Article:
Facebook manages to pull ahead again here by a large margin. 62% of all sign-ups originated from a Facebook post. Taking it a bit further, about 12% of all advocacy originating from Facebook will result in a sign-up on the hotel’s website. With Twitter it’s closer to 3% and with LinkedIn it’s nearly spot-on 2%. LinkedIn did manage to close the gap as we moved through the conversion funnel.
Key Insights to Guide Your Hotel’s Social
Know (and be) where your guests are
With the majority of social advocacy taking place on Facebook and Twitter it’s safe to conclude your guests are active on these social networks so you should be too. There’s more to it than just having a presence but that’s a discussion for another time. If you’re looking to invest in one over the other, Facebook is likely your best route but it’s critical you understand your customer demographic before diving in. Don’t assume one is the clear winner every time.
(Relevant) Content is King
People are better connected via Facebook than they are through either Twitter or LinkedIn. Since we know they prefer to share via Facebook, this means that sharing relevant, meaningful content with your audience can be more impactful through this channel. Take advantage of the multiplier I mentioned and ensure that your message is hitting home.
Posts that include photos receive 120% more engagement than the average post.
Tailor messages based on the channel and the audience
Twitter is a massive broadcasting tool that makes up for fewer connections, but with a more active audience. We demonstrated that you can effectively drive direct traffic by taking advantage of your guests’ connectedness over Twitter.
While it may not convert at the same level as Facebook, there’s something to be said about volume. Adjusting your messaging on that channel can help to improve conversion and bridge the gap. Additionally, Twitter was designed to be a conversational tool, unlike the other channels. When you’ve been tagged in a tweet that’s an open invitation to engage in a conversation with that person. Each subsequent tweet can reach that same audience time and time again.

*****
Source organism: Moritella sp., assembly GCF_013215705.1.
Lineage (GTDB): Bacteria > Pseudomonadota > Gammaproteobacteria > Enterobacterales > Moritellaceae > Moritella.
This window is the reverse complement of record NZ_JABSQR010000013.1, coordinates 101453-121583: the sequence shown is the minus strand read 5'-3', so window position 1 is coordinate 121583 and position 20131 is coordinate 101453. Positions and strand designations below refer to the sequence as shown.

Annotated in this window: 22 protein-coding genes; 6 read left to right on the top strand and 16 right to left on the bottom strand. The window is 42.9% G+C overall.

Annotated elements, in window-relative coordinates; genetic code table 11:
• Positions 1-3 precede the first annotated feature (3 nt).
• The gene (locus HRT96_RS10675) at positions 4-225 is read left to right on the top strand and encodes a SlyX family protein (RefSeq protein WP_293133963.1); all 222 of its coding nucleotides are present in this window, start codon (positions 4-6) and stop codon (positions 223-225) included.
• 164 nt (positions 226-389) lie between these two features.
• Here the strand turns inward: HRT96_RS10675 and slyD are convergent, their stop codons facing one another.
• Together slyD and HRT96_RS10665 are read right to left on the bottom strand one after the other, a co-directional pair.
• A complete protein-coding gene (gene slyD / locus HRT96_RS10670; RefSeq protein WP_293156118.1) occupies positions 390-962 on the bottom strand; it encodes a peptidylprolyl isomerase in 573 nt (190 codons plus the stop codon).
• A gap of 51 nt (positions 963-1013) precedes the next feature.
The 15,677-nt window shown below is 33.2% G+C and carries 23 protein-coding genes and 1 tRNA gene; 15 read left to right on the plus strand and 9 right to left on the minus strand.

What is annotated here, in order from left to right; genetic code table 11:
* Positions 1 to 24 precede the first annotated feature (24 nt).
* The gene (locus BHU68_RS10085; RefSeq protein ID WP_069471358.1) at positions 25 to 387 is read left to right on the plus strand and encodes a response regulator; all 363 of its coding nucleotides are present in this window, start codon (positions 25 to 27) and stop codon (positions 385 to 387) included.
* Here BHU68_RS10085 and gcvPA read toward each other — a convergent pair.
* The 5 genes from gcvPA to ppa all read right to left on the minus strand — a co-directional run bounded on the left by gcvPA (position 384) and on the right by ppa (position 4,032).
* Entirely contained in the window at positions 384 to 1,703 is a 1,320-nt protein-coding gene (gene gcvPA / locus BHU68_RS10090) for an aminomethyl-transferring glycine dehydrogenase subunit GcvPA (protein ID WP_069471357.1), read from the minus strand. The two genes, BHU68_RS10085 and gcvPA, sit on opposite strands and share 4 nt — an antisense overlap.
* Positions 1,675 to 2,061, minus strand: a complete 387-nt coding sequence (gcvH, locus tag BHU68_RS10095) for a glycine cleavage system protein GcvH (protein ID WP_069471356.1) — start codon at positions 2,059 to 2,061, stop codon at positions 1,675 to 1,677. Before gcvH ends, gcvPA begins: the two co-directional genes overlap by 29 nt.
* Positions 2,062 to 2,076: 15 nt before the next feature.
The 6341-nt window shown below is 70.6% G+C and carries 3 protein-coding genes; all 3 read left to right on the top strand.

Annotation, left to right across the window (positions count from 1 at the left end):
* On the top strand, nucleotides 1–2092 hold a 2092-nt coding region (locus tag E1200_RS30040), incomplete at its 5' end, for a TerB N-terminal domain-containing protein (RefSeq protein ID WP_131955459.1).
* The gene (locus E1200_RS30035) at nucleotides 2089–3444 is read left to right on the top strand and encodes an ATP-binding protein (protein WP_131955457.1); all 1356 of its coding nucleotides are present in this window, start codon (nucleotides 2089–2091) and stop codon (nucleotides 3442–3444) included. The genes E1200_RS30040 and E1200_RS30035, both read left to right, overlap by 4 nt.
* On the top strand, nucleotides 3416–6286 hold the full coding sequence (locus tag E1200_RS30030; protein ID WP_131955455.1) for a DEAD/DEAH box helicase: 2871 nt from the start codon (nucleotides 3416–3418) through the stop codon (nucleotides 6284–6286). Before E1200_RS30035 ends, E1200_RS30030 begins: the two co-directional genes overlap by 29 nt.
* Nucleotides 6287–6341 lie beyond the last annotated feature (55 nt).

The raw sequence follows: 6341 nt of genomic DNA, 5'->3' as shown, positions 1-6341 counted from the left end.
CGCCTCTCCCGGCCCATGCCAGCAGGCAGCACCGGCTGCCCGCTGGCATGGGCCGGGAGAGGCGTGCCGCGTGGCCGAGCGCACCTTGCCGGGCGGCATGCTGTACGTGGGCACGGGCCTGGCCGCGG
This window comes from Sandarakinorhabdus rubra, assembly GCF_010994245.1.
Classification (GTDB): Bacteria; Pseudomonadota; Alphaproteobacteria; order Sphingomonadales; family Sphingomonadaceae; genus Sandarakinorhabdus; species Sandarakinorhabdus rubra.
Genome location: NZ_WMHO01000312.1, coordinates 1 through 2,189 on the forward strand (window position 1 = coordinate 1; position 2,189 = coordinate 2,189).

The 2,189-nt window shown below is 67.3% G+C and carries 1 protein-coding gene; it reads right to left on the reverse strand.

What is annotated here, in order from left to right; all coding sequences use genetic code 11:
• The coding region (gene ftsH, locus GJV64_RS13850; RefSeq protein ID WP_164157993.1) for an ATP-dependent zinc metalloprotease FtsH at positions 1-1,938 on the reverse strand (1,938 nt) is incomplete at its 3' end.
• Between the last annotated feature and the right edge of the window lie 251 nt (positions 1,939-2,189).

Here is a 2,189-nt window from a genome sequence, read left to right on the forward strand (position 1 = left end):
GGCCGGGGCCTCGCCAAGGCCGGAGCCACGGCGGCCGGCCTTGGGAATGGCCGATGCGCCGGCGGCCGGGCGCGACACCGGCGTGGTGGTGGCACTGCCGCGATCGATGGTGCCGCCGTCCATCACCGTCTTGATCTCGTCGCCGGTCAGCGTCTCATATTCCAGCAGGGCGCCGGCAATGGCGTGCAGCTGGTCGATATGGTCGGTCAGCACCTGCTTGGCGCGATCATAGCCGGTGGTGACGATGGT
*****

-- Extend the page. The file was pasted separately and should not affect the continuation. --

Know how to convert social traffic
The Facebook crowd is more likely to convert and sign-up on your website, underscoring the importance of this channel. It may not bring as many people to your site as Twitter does, but those that come are there for a reason.
Understanding where these potential future guests are in the travel booking process is crucial. Be sure to have content on your website that appeals to a socially-minded audience. A sign-up for an offer they can claim on a future trip, for instance, may be more relevant to this viewer. This not only keeps people on your site longer, it improves conversion. Lookers turn into bookers when they see an experience that’s aspirational and attainable. Seeing that experience through the eyes of former guests is as real as it can get without being there yourself. So consider your on-site messaging and what story it’s telling your potential guests.
The biggest lesson from this analysis is that it’s immensely important that hotels understand their guests and that they make some effort to tap into their guests’ social connectedness.
Every guest that walks through a hotel’s door represents an opportunity to create the experience that guest is expecting.
Hotels are great at this. But thinking beyond the on-property experience, every guest represents a social network of their own, like-minded friends and family. Tapping into that network can yield great benefits when done thoughtfully.